Advances in Earth Science ›› 2019, Vol. 34 ›› Issue (11): 1141-1151. doi: 10.11867/j.issn.1001-8166.2019.11.1141

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Characteristics and Drivers of Methane Fluxes from a Rice Paddy Based on the Flux Measurement

Chaoqing Song 1, 2( ),Wei Liu 3,Haibo Lu 4, 5,Wenping Yuan 4, 5( )   

  1. 1. State Key Laboratory of Cryospheric Sciences, Northwest Institute of Eco-Environment and Resources, Chinese Academy of Sciences, Lanzhou 730000, China
    2. University of Chinese Academy of Sciences, Beijing 100049, China
    3. State Key Laboratory of Vegetation and Environmental Change, Institute of Botany, Chinese Academy of Sciences, Beijing 100093, China
    4. Guangdong Province Key Laboratory for Change and Natural Disaster Studies, School of Atmospheric Sciences, Sun Yat-sen University, Guangdong Zhuhai 519082, China
    5. Southern Marine Science and Engineering Guangdong Laboratory, Guangdong Zhuhai 519082, China
  • Received:2019-09-09 Revised:2019-10-29 Online:2019-11-10 Published:2019-12-31
  • Contact: Wenping Yuan;
  • About author:Song Chaoqing (1995-), Yichang City, Hubei Province, Master student. Research areas include methane emission from rice field. E-mail:
  • Supported by:
    the National Natural Science Foundation of China “Research on the impact of climate and land use change on land-river of carbon flux”(31870459)

Chaoqing Song,Wei Liu,Haibo Lu,Wenping Yuan. Characteristics and Drivers of Methane Fluxes from a Rice Paddy Based on the Flux Measurement[J]. Advances in Earth Science, 2019, 34(11): 1141-1151.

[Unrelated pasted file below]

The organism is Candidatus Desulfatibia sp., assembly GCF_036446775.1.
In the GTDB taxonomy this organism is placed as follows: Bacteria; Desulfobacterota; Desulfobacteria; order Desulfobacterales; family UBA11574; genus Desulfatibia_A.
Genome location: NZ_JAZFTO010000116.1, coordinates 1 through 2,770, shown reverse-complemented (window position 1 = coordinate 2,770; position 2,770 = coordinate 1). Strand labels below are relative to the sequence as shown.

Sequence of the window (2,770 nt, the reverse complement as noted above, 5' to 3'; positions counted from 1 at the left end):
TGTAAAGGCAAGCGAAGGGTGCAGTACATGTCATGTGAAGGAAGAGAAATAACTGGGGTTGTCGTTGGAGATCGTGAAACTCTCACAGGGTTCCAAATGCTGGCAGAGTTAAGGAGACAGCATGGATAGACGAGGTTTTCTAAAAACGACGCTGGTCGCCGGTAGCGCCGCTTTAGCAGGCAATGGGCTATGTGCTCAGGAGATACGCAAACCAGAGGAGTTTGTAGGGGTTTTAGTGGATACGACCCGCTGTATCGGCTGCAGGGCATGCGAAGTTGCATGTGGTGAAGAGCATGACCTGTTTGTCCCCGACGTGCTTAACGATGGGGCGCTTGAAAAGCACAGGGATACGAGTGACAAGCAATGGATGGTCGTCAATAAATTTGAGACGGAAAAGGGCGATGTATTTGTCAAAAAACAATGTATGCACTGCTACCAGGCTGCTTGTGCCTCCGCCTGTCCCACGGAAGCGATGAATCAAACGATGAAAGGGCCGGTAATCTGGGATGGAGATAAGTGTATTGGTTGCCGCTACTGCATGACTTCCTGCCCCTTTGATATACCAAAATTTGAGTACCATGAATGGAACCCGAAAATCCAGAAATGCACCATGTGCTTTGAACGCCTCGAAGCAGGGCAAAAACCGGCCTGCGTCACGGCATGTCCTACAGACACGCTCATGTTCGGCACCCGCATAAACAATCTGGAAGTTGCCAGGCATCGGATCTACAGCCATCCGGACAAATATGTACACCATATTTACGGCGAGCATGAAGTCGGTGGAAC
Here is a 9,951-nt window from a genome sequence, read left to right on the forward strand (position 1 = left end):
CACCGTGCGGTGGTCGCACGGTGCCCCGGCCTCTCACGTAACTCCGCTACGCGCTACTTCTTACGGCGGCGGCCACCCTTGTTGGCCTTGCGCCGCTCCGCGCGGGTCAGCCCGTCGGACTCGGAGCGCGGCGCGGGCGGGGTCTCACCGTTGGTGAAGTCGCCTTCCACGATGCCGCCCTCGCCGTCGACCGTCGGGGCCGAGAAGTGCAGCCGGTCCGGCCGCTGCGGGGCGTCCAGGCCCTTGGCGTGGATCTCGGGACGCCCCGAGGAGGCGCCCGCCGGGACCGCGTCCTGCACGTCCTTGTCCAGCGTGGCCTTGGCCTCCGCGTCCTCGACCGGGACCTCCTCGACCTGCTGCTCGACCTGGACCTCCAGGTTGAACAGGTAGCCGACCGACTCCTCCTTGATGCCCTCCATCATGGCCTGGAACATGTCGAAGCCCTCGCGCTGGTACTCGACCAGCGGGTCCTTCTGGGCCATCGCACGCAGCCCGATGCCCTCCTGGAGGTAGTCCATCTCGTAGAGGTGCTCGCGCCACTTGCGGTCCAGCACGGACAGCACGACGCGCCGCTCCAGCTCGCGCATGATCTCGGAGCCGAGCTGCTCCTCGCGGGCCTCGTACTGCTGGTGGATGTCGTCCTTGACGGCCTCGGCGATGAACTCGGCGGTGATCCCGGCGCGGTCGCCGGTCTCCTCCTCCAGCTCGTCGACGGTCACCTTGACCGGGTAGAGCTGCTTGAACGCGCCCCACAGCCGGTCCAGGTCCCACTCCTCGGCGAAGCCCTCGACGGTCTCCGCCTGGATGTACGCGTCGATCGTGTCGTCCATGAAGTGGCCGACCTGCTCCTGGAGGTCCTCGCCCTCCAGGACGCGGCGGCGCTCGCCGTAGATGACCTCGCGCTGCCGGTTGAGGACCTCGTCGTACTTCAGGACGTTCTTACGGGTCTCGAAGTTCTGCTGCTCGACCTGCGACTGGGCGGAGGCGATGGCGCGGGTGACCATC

Rice paddies are an important anthropogenic source of methane (CH4) to the atmosphere, which aggravate the global warming greatly. CH4 fluxes from a rice paddy in Central China were continuously measured with the eddy covariance method in 2018. The characteristics, dynamics and drivers of the observed CH4 fluxes from this paddy field were subsequently analyzed. The results indicated that a distinct seasonal variation of daily CH4 fluxes was found over the whole observed period. Daily CH4 fluxes were the highest in the vegetative period, then decreased gradually, and became the lowest in the fallow period; observed CH4 fluxes had a clear single-peak diurnal pattern during the vegetative and reproductive periods, and reached daily peaks at about 14:00-16:00. However, no obvious diurnal variation in CH4 fluxes was observed during the fallow period; air temperature was the most important drivers that controlled the seasonal variation of CH4 fluxes from this paddy field, and Vapor Pressure Deficit (VPD) was also found related to the CH4 emissions; the largest daily CH4 flux was 0.69 μmol/(m2·s), occurred in the late of vegetative period, and the total amount of CH4 emissions over the whole observed period was about 28 g C/m2.

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